"Before the FSAP there has to be a set of core principles and that really is the instrument that we feel is going to point the way and facilitate consistency across borders," IFSB secretary-general Jaseem Ahmed told Reuters.
The standards on capital markets and Islamic insurance (takaful) would complement regulatory guidance from the International Organization of Securities Commissions (IOSCO) and the International Association of Insurance Supervisors (IAIS).
In his Keynote Address at the 2014 London Sukuk Summit on 18 June, Jaseem Ahmed, Secretary-General, Islamic Financial Services Board, noted that the high growth rate of the Islamic finance industry has led to the emergence of Islamic finance sectors that have attained systemic importance in a number of key economies in Asia and the wider Gulf and Middle East. The second aspect of the global IF industry he highlighted is that rapid growth of Islamic finance is taking place in a group of nations that display wide variation in their market, institutional and policy and regulatory development. The IFSB Secretary General noted that the key priority is to find the resources and organisational modes and partnerships that help committed jurisdictions to meet the challenges they face, and wish for assistance in addressing.
The European Central Bank and the Malaysia-based Islamic Financial Services Board (IFSB) are conducting a joint study on policies affecting Islamic finance in Europe. European scholars and regulators are going to examine a broad set of policy and regulatory issues in relation to Islamic finance in Europe. An expected release date was not given. The study will be complemented on April 9 by the IFSB's annual forum, which will be hosted by the Bank of Italy in Rome.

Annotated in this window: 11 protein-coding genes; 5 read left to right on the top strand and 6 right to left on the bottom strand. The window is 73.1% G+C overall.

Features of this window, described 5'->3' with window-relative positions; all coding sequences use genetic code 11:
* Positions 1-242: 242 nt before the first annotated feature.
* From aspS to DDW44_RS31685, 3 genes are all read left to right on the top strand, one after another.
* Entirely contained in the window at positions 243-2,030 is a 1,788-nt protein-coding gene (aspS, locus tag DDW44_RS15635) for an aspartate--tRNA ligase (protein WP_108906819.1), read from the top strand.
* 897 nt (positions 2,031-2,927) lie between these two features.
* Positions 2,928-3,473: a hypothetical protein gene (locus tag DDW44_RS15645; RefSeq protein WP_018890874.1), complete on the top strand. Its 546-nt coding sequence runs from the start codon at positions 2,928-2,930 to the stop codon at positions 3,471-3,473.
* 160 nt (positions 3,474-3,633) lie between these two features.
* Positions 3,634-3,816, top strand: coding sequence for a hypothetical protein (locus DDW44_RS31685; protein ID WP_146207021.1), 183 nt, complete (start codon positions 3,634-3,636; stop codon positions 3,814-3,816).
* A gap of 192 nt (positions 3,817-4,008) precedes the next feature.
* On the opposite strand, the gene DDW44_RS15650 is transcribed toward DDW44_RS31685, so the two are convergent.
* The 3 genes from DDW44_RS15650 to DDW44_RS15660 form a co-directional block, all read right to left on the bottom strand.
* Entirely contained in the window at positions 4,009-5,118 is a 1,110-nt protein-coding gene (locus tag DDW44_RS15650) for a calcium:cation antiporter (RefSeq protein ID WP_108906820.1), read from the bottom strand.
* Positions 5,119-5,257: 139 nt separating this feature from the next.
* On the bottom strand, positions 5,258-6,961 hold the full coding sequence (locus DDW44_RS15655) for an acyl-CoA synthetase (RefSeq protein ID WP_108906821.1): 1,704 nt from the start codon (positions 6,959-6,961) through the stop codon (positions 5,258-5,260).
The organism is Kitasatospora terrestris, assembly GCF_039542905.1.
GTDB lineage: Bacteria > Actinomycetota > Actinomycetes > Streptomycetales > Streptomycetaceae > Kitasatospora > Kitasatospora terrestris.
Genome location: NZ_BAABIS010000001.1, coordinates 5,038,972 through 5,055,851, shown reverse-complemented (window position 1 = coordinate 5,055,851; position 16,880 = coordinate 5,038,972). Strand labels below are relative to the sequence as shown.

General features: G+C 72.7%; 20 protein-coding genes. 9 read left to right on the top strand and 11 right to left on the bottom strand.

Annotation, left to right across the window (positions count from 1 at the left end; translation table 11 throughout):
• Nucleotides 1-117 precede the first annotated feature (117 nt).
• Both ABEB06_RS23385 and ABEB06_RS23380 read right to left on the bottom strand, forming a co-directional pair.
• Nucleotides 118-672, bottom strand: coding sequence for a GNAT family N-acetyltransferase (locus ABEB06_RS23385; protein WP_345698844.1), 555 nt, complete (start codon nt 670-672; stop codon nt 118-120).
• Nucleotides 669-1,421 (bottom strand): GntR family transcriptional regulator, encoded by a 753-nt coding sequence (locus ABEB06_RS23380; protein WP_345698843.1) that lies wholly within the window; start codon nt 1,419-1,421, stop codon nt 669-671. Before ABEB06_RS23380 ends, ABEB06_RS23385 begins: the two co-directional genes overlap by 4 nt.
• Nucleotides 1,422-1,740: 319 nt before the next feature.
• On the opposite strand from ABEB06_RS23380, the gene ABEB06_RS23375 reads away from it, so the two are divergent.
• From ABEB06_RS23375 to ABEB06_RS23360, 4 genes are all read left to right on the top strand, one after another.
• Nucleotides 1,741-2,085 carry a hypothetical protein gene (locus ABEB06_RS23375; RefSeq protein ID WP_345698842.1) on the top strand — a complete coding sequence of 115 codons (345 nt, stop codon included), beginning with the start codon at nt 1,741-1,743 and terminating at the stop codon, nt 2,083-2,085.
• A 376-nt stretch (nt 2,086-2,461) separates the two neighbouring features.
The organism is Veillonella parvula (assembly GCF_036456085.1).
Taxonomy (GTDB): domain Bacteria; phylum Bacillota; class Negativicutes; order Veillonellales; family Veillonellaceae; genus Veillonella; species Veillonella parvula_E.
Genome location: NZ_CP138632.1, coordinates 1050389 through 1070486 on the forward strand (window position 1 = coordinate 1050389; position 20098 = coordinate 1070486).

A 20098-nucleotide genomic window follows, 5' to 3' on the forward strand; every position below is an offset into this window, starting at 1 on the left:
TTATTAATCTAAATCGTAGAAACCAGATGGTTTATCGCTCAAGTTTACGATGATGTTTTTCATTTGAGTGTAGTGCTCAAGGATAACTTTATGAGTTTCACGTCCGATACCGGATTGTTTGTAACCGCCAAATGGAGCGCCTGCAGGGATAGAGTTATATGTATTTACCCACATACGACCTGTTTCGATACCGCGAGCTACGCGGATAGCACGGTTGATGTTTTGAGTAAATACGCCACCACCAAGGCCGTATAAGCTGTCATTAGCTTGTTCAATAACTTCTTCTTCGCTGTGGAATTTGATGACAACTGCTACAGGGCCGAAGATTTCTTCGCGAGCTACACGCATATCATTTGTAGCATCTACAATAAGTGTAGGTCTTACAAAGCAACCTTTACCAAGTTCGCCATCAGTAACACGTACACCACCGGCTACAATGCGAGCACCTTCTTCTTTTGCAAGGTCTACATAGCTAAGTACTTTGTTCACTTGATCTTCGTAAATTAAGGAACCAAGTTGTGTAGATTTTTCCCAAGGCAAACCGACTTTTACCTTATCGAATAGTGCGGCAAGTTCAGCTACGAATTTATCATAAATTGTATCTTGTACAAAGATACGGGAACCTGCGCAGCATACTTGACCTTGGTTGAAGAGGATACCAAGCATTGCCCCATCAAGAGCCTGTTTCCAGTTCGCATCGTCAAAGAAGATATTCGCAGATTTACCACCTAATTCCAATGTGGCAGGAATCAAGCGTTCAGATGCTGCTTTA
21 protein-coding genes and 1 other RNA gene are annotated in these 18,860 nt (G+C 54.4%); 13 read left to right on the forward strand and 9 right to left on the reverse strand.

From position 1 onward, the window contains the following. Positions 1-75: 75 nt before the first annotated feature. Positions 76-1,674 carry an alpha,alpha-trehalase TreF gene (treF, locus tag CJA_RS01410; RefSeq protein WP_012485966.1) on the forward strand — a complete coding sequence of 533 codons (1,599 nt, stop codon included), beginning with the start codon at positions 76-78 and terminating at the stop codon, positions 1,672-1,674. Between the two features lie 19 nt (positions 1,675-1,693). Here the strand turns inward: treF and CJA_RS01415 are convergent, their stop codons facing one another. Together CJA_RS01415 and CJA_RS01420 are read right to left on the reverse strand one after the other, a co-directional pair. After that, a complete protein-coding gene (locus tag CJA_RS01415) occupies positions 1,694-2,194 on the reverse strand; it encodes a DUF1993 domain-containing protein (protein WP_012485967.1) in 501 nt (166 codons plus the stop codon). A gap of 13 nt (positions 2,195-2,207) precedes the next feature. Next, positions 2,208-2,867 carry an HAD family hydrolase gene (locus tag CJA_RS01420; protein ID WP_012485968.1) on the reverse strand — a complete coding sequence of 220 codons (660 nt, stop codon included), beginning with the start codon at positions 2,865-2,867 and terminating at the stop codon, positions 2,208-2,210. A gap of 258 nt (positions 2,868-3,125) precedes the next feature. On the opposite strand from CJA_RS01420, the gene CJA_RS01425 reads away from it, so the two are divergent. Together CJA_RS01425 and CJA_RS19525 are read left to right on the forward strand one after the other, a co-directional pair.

The Asian Development Bank (ADB) and Islamic Financial Services Board (IFSB) shall cooperate in the promoting of Islamic finance in common developing member countries. The cooperation should be based on joint technical assistance and/or policy-based work in member countries.
New Secretary-General Jaseem Ahmed, summit host, Yves Mersch, Gov. Banque centrale du Luxembourg and Faris Sharaf, the chairman of the IFSB governing council and governor of the Central Bank of Jordan were very happy about the good results of the global Islamic financial services industry, considering the challenging environment presented by the recent international financial crisis.
For Islamic finance in particular, the pressing issue is the need to assure that the regulatory and supervisory framework for Islamic finance is consistent with ongoing global regulatory and supervisory reforms. This is particularly important since Islamic finance is rapidly being conventionalized and increasingly integrated into global financial markets.
The appointment last week by the council of governors of the Islamic Financial Services Board (IFSB) of Jaseem Ahmed as its new secretary-general comes at a time when the prudential and supervisory standard setting organization of the global Islamic finance industry is poised to enter its next stage of development since it was first established in 2002.
Ahmed’s appointment was confirmed at the 17th meeting of the council of governors that was held in Jeddah.
Jaseem Ahmed was appointed Secretary General by the Islamic Financial Services Board.
Ahmed, who currently serves as the Director of the Southeast Asia Department of the Asian Development Bank, succeeds Datuk Rifaat Ahmed Abdel Karim to become only the second secretary general of the standard setting organisation.